In order to resolve the tension, we need a more robust religious vocabulary to talk about humor and laughter. The fantastic Catholic poet Mary Karr has a poem called “Who The Meek Are Not” that captures the problem of a confused and impoverished religious vocabulary. [13] What is “meekness,” she asks?

Not the bristle-bearded Igors bent
under burlap sacks, not peasants knee-deep
in the rice-paddy muck,
nor the serfs whose quarter-moon sickles
make the wheat fall in waves
they don't get to eat. My friend the Franciscan
nun says we misread
that word meek in the Bible verse that blesses them.
To understand the meek
(she says) picture a great stallion at full gallop
in a meadow, who—
at his master's voice—seizes up to a stunned
but instant halt.
So with the strain of holding that great power
in check, the muscles
along the arched neck keep eddying,
and only the velvet ears
prick forward, awaiting the next order.

Just as Karr reimagines what it means to be a “meek” disciple of Christ, it is time we Latter-Day Saints reimagine the meaning of two words in our religious vocabulary: “reverence” and “levity.”

When, in primary, my friends and I showed too much youthful exuberance, we were admonished to be “reverent,” which meant shut up and sit still. How “reverent” came to mean being quiet or serious, or how it came to be used as a tool to shush, I do not know. But it is a travesty. As any decent dictionary will tell you, “reverent” means “a feeling or attitude of deep respect tinged with awe.” [14] And it seems to me that joyful laughter and youthful ebullience can be perfectly appropriate expressions of reverence. The sublime can make one giddy as well as silent; it is as appropriate to yip at the sight of the Grand Canyon as to stand in mute appreciation. As anyone knows, adults are quite proficient at shutting up and sitting still, but can be quite inept at awe. Children are quite proficient at awe, even if they have not yet learned how to shut up and sit still. In other words, adults can be quite proficient at the outward appearance of reverence even when there is no nourishing fountain of awe beneath the facade. On the flip side, young people might be having powerful and authentic feelings of respect and awe, but they’ve yet to be trained on how to “perform” these feelings in a socially acceptable way.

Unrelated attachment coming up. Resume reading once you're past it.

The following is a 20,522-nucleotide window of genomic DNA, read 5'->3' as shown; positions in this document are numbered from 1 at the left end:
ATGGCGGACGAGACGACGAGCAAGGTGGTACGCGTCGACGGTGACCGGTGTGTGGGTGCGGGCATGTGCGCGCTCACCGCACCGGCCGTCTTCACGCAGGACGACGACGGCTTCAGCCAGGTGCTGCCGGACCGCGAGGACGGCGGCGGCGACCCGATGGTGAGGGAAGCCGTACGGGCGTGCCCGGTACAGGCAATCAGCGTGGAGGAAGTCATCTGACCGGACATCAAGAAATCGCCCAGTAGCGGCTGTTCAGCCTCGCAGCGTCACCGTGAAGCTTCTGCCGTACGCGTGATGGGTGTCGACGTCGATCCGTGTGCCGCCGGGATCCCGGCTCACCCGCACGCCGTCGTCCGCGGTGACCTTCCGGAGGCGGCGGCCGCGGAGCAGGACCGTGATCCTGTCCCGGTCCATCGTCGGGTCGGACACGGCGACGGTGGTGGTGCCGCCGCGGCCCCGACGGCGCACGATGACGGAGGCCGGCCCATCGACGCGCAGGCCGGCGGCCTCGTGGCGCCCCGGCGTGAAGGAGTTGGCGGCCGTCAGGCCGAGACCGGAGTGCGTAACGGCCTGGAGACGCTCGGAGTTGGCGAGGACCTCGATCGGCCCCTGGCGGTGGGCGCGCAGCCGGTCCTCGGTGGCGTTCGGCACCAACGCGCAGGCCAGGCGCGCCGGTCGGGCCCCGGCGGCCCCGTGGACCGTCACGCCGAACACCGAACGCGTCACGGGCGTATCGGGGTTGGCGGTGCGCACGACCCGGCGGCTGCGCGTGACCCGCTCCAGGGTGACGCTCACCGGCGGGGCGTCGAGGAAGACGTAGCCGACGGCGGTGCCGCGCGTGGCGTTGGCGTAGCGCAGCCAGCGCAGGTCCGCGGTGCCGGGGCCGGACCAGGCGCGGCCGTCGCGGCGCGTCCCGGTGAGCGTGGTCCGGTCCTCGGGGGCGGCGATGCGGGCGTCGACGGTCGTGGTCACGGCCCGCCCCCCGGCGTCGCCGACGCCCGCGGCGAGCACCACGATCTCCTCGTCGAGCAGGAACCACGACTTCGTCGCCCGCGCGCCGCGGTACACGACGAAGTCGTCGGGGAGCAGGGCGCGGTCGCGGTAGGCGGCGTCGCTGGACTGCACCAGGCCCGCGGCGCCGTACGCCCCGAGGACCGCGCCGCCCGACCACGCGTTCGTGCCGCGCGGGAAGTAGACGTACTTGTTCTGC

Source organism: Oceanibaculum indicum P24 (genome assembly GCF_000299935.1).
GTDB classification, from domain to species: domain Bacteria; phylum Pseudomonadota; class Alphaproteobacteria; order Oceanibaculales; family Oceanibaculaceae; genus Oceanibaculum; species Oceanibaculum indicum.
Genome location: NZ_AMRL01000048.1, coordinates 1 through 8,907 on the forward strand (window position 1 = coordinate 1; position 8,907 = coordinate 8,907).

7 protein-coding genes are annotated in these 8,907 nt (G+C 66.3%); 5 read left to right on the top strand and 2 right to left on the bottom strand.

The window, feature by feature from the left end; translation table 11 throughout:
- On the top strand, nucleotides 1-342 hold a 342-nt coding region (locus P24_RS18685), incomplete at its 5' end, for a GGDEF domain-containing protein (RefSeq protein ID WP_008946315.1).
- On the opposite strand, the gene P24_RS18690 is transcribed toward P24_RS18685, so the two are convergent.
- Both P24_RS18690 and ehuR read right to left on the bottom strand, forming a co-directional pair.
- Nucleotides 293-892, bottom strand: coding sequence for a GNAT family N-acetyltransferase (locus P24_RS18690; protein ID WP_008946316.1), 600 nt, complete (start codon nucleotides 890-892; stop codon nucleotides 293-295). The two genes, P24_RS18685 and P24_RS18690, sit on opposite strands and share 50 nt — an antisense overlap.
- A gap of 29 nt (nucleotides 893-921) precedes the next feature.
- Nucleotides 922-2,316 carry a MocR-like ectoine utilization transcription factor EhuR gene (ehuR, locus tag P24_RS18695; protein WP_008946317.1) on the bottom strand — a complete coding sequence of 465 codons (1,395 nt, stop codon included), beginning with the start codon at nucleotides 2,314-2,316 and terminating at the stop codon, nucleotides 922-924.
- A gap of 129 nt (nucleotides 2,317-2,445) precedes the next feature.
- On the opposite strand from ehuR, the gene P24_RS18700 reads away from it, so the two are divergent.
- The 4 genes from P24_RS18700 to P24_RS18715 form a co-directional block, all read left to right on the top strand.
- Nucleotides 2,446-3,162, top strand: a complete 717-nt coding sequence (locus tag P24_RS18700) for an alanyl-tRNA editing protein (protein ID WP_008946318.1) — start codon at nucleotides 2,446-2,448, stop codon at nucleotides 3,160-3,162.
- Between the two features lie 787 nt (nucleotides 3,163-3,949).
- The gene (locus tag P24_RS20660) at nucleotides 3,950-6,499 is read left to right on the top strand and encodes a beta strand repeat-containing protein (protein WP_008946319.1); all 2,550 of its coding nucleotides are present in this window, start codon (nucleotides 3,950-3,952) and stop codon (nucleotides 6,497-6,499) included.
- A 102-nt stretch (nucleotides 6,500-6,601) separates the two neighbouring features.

It is a shame when our religious vocabulary gets conscripted into the service of teaching polite social behavior to our children. An analogy might be useful, here: When Protestant churches began to develop Sunday schools for children, they decided that teaching their pupils to fold their arms in prayer would be an easy way to manage the children’s behavior. This was easier to do than to repeat ad infinitum, “Keep your hands to yourself!” This is a perfectly fine and appropriate strategy for discipline and socialization. But today, you might find full-grown Latter-day Saints that believe folding your arms during prayer to be a foundational principle and doctrine of the gospel. This is a confusion of categories; it confuses discipline with doctrine. A similar confusion is happening, I think, with the word “reverence.” By misusing “reverence” to rap the knuckles of overexcited children, the word is sapped of its original, richer, religious meaning. It is perfectly appropriate to teach young people the time and place for quiet behavior, but we needn’t confuse them about the nature of reverence to do it. Latter-day Saints need to redefine “reverence” as if they are to have a less complicated relationship to humor and laughter. Actually, I can’t help but wonder whether the word “reverence” is so compromised that we might need to retire it altogether in favor of another word, sadly too infrequently used in Latter-day Saint discourse: “awe.” “Wonder” would also fit the bill.